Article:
artists & participants
The works in Obliterated Landscape explore the premise that we can never get landscape neat, unmixed, unmediated: its presentation and perception are always contingent on a range of concerns: ideological, ethnic, artistic, commercial.
To produce the series A Month in the Country, Cornford & Cross contracted with photo agency Corbis to hire, for a month, four images yielded by the search term ‘East Anglia Landscape’. These conventional views of the English countryside were printed, framed, and shown originally on home territory, at the Norwich Castle Museum and Art Gallery. At the expiry of the hire-period, the artists whitewashed over the glazed images, removing them as per the contract from public display but preserving them as objects. As an act of brusque purification the whitewashing has contemporary and historical resonances: for example, of the whiting of shop windows before refurbishment (often enough, following bankruptcy), and of the obliteration of Church murals during the Reformation. It also brought the works into the world of contemporary art: they are now at home in the bright minimalist spaces of the gallery or museum. That this, potentially, may not be the end of the story is hinted at by the title of the series, derived from a novel by J L Carr in which a young man, traumatised in World War I, spends a summer in a country church, laboriously uncovering a mediaeval image of damnation.
The works in Shezad Dawood’s series Arcadia were commissioned in Pakistan from professional painters of cinema advertisements. These artist-craftsmen were required to make accurate versions of paintings by John Constable from illustrations in books. In one sense Arcadia is a game played with Walter Benjamin’s notion of a work of art in the age of mechanical reproduction: reproductions are transmuted back into artworks of a traditional type: unique, hand-made, in oil on canvas. But the series is above all a metaphor for the clash of cultures, or perhaps more accurately (if we consider that mass-migration is above all a working person's phenomenon), the collision of vernaculars that is taking place across the planet today. The transformation staged by Dawood of, say, Constable’s Haywain into a milieu half-resembling a sub-tropical landscape might be compared and contrasted to the creeping ‘westernisation’ of culture on the Indian sub-continent as reflected in, say, Bollywood film posters.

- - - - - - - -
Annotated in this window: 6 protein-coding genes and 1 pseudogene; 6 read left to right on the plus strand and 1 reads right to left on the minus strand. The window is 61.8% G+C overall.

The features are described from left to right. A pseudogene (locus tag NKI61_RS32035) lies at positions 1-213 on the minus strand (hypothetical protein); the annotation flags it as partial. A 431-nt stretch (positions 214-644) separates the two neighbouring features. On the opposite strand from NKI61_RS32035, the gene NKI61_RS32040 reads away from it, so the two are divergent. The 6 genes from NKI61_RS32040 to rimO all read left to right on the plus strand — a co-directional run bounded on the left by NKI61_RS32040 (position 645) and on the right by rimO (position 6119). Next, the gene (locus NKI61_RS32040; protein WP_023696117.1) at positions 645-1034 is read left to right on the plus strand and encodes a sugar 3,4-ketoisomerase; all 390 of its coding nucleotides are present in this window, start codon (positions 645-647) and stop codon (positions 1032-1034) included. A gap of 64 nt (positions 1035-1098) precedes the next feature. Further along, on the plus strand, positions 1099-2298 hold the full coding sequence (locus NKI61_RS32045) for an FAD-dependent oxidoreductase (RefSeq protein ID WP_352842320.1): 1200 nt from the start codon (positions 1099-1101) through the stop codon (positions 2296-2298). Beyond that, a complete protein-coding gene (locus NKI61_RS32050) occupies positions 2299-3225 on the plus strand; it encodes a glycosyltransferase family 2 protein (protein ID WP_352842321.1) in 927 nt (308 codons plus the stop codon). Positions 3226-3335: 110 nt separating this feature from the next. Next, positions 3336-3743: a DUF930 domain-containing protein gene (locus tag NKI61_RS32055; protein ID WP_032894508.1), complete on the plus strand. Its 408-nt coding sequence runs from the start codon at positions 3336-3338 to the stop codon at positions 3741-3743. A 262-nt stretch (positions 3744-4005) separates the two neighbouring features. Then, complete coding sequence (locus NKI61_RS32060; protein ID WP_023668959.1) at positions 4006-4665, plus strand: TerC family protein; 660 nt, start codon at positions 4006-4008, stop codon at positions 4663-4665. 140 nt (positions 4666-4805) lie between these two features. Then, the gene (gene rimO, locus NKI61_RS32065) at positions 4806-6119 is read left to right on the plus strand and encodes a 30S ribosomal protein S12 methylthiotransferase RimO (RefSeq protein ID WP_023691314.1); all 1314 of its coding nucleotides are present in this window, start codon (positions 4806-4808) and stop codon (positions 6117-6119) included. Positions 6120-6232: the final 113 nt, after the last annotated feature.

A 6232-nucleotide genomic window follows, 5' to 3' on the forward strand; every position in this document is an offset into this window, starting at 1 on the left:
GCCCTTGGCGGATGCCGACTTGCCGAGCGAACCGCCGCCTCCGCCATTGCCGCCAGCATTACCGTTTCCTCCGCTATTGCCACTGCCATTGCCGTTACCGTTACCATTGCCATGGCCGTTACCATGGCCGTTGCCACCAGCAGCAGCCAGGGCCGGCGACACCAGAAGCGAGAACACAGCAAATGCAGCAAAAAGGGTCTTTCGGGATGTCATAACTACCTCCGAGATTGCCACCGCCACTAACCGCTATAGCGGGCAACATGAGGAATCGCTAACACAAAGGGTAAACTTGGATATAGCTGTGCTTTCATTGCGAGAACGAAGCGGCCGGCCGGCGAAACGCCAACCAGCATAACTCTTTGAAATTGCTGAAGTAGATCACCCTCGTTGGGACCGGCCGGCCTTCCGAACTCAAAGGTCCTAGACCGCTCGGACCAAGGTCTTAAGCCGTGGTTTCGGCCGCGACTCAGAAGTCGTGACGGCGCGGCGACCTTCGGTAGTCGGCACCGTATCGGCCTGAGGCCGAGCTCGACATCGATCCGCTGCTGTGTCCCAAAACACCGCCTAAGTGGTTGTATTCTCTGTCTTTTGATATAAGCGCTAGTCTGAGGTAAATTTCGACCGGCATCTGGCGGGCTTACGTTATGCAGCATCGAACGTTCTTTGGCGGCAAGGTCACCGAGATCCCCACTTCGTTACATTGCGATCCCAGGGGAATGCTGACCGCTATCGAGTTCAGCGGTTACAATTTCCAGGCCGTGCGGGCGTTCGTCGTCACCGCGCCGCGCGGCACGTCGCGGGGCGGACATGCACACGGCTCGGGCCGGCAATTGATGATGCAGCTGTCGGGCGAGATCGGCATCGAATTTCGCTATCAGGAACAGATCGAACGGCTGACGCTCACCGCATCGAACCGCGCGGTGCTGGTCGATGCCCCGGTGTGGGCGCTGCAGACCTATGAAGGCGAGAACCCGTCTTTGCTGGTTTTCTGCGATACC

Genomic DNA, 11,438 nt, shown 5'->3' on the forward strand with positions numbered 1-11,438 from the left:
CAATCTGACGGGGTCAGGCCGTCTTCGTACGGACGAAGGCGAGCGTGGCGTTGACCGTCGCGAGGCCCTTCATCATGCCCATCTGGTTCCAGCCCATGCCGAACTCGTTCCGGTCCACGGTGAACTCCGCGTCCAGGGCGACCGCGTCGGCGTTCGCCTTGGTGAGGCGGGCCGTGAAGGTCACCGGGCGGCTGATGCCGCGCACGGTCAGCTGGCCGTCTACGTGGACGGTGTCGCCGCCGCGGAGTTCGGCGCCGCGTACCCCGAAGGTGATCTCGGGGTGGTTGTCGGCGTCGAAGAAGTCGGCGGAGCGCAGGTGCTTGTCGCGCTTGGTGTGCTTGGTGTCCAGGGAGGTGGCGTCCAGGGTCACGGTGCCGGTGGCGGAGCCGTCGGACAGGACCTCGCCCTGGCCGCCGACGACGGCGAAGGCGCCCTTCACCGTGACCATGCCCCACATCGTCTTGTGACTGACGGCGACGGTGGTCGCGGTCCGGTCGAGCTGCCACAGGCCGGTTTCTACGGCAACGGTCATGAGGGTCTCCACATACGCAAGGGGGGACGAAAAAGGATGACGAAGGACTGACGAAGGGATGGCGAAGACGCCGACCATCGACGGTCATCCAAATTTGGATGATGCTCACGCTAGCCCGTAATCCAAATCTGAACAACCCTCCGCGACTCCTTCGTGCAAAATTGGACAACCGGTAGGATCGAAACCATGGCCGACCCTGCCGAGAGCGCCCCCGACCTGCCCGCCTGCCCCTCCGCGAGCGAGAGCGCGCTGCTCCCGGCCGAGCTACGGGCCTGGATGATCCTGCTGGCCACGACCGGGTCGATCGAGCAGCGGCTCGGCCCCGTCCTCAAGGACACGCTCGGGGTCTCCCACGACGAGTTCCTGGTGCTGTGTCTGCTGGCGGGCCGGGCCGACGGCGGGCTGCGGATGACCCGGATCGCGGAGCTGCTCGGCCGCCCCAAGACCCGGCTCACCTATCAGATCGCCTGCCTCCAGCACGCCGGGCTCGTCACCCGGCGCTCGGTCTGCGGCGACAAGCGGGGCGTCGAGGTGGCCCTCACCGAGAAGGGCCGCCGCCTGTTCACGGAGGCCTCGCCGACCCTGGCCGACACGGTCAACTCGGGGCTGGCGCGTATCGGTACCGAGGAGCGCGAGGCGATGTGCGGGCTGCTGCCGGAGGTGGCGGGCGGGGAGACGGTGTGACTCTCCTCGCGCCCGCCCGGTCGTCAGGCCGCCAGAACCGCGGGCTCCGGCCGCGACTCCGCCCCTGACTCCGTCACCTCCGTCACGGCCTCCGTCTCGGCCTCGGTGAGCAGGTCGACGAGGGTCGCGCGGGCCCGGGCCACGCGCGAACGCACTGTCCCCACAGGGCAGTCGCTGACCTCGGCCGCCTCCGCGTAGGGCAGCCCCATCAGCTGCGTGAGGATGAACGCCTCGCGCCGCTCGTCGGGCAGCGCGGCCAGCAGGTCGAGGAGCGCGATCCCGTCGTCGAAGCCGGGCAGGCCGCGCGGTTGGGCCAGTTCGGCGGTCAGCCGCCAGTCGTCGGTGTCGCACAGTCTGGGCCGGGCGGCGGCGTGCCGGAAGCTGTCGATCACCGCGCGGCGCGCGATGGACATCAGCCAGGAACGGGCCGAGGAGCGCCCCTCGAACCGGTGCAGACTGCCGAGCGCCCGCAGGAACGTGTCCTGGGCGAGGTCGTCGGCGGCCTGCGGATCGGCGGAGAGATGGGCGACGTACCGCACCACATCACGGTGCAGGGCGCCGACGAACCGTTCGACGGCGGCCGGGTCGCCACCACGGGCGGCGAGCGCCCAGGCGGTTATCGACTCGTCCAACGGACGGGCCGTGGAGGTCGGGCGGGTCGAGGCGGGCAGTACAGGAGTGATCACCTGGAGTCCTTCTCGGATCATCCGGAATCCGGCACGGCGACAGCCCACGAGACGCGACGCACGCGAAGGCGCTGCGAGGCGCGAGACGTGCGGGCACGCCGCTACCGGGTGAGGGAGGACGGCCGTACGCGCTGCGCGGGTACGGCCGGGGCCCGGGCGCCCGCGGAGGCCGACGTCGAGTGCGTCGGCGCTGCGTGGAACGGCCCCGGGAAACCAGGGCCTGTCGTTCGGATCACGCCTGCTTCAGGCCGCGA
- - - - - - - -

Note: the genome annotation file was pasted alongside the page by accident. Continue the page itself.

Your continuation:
Saron Hughes’s One Man’s Lawn resembles an oversized envelope fashioned from cardboard, paper, brown packaging tape and a couple of shades of green emulsion paint. It’s almost a discarded colour-field painting. Considered as sculpture it is an extreme self-effacement: it lies flat on the floor at a height of 2 or 3 cm and almost whispers “walk on me". It also suggests much grander perspectives: the dreamy stripey machine-manicured expanses of cricket pitches, tennis courts and country-house greensward, resorts of the privileged. In fact the work was prompted by a dream, a class-based nightmare perhaps, echoing A A Milne's Lines and Squares, in which Hughes was allowed to walk only on the light green stripes. Yet this is “one man’s” lawn: a little excerpted piece of paradise, a lash-up as the architects say, in the same brazen spirit as a DIY neo-classical portico. It intimates its own dissolution in its tacky construction; and maybe that, too, of its putative owner, demarcating as it does a plot roughly the size and shape of a human being.
In Nikolaj Bendix Skyum Larsen’s film Mystic Truths (the title refers to Bruce Nauman’s sarcastically-named 1967 neon work, The True Artist Helps the World by Revealing Mystic Truths) we experience that most fraught and fought-over of locations, Jerusalem. The film is the outcome of a two-month residency in November and December 2006. Larsen’s aim was to present an image of a place and its people which, while acknowledging the archetypes of conflict, suffering and despair that shape conventional reporting, looked beyond them. Hand-held reportage combines with static-camera images of compelling contemplative beauty. Larsen has an ear for the paradoxical statement (a Palestinian woman opines “I like Rambo because he has encouraged me to fight the enemy”) and an eye for the startling playlet (the traffic cop who out-jives even his female counterparts in Pyongyang), but we are moved above all by the sheer visual and intellectual density of these images: a busy palimpsest of nature, man, the traces of history and the generally trashy trappings of contemporary life.
only in german
Cornford & Cross, Shezad Dawood, Saron Hughes, Nikolaj Bendix Skyum Larsen